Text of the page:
Police in Britain launched a campaign Thursday urging Muslim mothers to talk to the authorities if they think their children may be about to go and fight in Syria in an attempt to make clear that if they go to Syria they “may end up dead”.
Counter terrorism officials in the UK warned Thursday that young Muslims travelling to Syria risked death, kidnapping and criminal prosecution if they get involved in terrorism.
Instead they urged people anxious to help to support reputable charities working in Syria to relieve the humanitarian crisis, but not to go there themselves.
“We are increasingly concerned about the numbers of young people who have or who are intending to travel to Syria to join the conflict. We want to ensure that people, particularly women, who are concerned about their loved ones are given enough information about what they can do to prevent this from happening,” said Helen Ball, senior national coordinator for counter terrorism in the Metropolitan Police.
Hundreds of westerners mainly from EU countries have gone to the war ravaged country to join groups fighting President Bashar al-Assad over the last three years.
Some estimates put the number of Britons that have travelled there at 400 and twenty UK citizens have been killed in Syria. Britain is home to about 2.7 million Muslims.
Last week Abdullah Deghayes, a father from Brighton on the South Coast of England, revealed that one of his sons, 18 year old Abdullah Deghayes had been killed in battle earlier this month. His other son, 20 year old Amer was shot in the stomach and his third son 16 year old Jafar is still in Syria
The new British campaign has been prompted by a jump in the number of Syria-related arrests from 25 last year to 40 in the first three months of this year.
There is also the concern that on returning from Syria of young men “possibly becoming radicalized and becoming an even greater threat,” said Ball.
But critics of the plan question if families would be prepared to inform on their children and even whether they’d know what their children were planning.
“All the evidence indicates that the families themselves are the last to know. They are also most unlikely to tell the police,” said Keith Vaz, chairman of the parliament’s home affairs committee.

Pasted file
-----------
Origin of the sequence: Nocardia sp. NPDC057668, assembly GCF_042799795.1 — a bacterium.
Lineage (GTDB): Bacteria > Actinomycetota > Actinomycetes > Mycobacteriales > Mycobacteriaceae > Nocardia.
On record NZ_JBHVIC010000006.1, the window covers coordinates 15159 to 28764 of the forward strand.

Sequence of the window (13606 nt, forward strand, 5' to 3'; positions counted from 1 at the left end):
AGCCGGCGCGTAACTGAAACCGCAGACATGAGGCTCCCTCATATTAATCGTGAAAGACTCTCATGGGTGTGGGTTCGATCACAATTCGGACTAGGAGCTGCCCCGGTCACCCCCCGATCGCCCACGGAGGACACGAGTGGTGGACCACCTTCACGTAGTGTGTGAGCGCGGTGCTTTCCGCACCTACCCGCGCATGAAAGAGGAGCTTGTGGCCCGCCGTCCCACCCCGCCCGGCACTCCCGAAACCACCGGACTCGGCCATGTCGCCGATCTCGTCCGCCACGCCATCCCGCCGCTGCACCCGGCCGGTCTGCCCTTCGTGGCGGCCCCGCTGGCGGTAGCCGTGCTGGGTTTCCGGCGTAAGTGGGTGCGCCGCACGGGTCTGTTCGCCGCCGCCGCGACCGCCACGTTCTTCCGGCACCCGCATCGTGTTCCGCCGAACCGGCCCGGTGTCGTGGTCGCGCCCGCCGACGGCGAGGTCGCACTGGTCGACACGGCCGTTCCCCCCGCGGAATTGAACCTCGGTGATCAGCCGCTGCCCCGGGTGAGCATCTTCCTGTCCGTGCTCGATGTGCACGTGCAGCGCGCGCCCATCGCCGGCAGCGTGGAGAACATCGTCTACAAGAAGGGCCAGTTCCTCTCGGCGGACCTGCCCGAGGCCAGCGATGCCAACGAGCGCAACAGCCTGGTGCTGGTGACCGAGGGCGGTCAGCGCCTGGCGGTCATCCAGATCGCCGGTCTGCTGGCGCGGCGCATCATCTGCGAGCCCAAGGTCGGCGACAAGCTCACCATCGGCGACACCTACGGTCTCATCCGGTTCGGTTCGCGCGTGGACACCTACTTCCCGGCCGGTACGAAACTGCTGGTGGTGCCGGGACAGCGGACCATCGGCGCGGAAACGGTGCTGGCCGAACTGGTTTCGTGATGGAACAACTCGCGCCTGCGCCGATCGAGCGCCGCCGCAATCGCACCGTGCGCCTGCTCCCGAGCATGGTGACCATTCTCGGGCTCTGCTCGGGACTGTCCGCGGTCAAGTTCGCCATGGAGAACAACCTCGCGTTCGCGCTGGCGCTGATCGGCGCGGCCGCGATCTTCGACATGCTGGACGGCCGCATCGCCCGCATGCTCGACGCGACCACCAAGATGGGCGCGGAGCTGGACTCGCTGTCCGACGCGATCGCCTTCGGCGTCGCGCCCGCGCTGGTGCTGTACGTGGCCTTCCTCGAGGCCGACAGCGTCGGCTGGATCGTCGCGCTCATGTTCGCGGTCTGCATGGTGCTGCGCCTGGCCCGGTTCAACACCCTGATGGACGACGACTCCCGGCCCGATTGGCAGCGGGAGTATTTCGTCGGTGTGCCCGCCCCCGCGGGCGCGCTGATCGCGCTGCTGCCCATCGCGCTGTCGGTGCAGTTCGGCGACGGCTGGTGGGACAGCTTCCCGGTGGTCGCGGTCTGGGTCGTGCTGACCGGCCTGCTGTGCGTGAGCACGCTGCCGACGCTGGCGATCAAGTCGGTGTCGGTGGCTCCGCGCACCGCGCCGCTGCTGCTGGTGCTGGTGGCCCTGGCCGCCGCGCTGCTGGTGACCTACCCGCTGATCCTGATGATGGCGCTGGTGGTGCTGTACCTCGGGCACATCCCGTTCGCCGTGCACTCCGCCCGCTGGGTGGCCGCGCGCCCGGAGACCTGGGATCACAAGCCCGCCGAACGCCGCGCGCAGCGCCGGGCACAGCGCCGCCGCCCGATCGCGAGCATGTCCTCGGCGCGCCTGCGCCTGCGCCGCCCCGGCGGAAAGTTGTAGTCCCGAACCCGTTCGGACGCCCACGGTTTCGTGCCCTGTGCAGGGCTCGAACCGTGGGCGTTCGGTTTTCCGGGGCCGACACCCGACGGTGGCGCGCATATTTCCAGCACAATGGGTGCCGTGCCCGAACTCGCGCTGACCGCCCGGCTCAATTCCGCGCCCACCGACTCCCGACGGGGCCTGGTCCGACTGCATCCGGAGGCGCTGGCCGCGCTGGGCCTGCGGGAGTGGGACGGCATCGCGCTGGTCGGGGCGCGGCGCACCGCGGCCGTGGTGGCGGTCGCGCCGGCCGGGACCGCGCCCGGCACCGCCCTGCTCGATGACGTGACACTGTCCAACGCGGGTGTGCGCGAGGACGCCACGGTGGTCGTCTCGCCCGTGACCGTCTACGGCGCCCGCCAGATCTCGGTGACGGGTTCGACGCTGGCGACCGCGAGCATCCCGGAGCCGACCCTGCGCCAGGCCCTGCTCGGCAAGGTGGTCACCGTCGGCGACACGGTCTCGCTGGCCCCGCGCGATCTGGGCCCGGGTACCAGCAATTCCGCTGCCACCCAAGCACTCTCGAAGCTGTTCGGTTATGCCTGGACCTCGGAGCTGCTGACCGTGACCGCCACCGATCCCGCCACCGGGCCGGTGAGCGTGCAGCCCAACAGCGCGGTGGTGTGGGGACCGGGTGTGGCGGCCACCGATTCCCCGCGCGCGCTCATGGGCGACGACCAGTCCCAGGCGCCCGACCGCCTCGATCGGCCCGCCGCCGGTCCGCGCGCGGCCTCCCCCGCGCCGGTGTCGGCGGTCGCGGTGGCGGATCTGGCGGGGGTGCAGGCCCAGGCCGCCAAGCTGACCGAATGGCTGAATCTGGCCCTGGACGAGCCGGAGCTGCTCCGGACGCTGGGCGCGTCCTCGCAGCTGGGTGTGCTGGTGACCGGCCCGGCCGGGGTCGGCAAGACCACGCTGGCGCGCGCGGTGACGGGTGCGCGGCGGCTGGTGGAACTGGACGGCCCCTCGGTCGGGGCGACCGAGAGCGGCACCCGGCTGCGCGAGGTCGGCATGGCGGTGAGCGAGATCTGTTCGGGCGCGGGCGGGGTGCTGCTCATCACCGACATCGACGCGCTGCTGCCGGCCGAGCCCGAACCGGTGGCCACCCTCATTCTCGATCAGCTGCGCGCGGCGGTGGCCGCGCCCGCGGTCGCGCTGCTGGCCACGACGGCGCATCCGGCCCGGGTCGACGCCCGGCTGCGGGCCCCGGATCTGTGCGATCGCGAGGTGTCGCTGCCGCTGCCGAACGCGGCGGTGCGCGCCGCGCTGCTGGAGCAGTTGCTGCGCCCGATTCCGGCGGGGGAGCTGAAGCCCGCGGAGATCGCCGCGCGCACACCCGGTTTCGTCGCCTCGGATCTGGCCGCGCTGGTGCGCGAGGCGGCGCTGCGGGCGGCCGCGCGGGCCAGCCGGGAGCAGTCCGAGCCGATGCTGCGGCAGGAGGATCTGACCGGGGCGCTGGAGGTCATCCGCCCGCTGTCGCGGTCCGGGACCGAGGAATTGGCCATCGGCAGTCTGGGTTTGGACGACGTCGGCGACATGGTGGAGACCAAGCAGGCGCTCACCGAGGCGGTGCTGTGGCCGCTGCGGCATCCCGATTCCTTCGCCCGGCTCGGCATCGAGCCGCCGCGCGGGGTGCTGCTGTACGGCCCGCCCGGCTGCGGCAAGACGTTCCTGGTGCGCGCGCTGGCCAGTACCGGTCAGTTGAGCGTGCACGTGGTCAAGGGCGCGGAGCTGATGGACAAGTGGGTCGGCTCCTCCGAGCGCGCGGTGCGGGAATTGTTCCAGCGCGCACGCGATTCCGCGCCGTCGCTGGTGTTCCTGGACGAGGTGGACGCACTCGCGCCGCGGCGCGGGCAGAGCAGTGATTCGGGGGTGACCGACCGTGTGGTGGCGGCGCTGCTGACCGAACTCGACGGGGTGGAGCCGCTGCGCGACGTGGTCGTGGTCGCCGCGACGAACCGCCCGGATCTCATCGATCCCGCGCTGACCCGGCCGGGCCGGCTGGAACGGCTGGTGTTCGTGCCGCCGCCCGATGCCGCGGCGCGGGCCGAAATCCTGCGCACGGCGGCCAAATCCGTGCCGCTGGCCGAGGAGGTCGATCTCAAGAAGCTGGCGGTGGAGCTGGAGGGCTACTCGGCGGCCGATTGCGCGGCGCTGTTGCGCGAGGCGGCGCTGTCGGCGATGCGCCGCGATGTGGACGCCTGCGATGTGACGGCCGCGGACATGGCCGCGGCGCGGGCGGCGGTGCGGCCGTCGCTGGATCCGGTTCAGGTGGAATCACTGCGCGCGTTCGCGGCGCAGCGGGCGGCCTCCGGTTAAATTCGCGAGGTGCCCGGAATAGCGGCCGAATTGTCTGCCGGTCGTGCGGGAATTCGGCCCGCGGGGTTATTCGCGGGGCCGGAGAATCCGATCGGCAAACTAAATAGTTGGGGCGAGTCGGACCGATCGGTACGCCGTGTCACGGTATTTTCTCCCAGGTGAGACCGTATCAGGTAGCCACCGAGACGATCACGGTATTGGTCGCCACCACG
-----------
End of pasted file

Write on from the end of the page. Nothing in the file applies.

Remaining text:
Vaz also said the message needs to be pushed home amongst youngsters at a group peer level that “if they go to Syria they may end up dead.”
18-year old Abdullah’s aunt, Amina, said that her family had received no advance warning of his intentions and questioned if the police campaign would be effective.
“If the steps are to speak to the guys before they leave, I think people already have - they do not need the government to tell them that. In the case of my nephew, he ran away. At what point would we speak to him?” she said.
Sajda Mughal, who runs the JAN Trust, a community group and charity for ethnic minority women in Britain, was more optimistic about the campaign.
“We know that mothers are key agents of change – they are the first ones who notice any signs, any change of behavior,” she said.
But some British Muslims are suspicious of the latest police initiative, even though Ball said the police would not share the concerns of anxious families with MI5.
“We view this as a duplicitous attempt by the police to exploit the natural anxiety of mothers in the Muslim community to assist them in their counter terrorism work,” Asim Qureshi, Research Director at CAGE, a charity which campaigns for people detained on terrorism charges, told Reuters.
Earlier this week France unveiled new policies to stop its citizens joining the fighting, including stripping known jihadist of their passports. It is also introducing a similar campaign to Britain including a number for concerned relatives to call.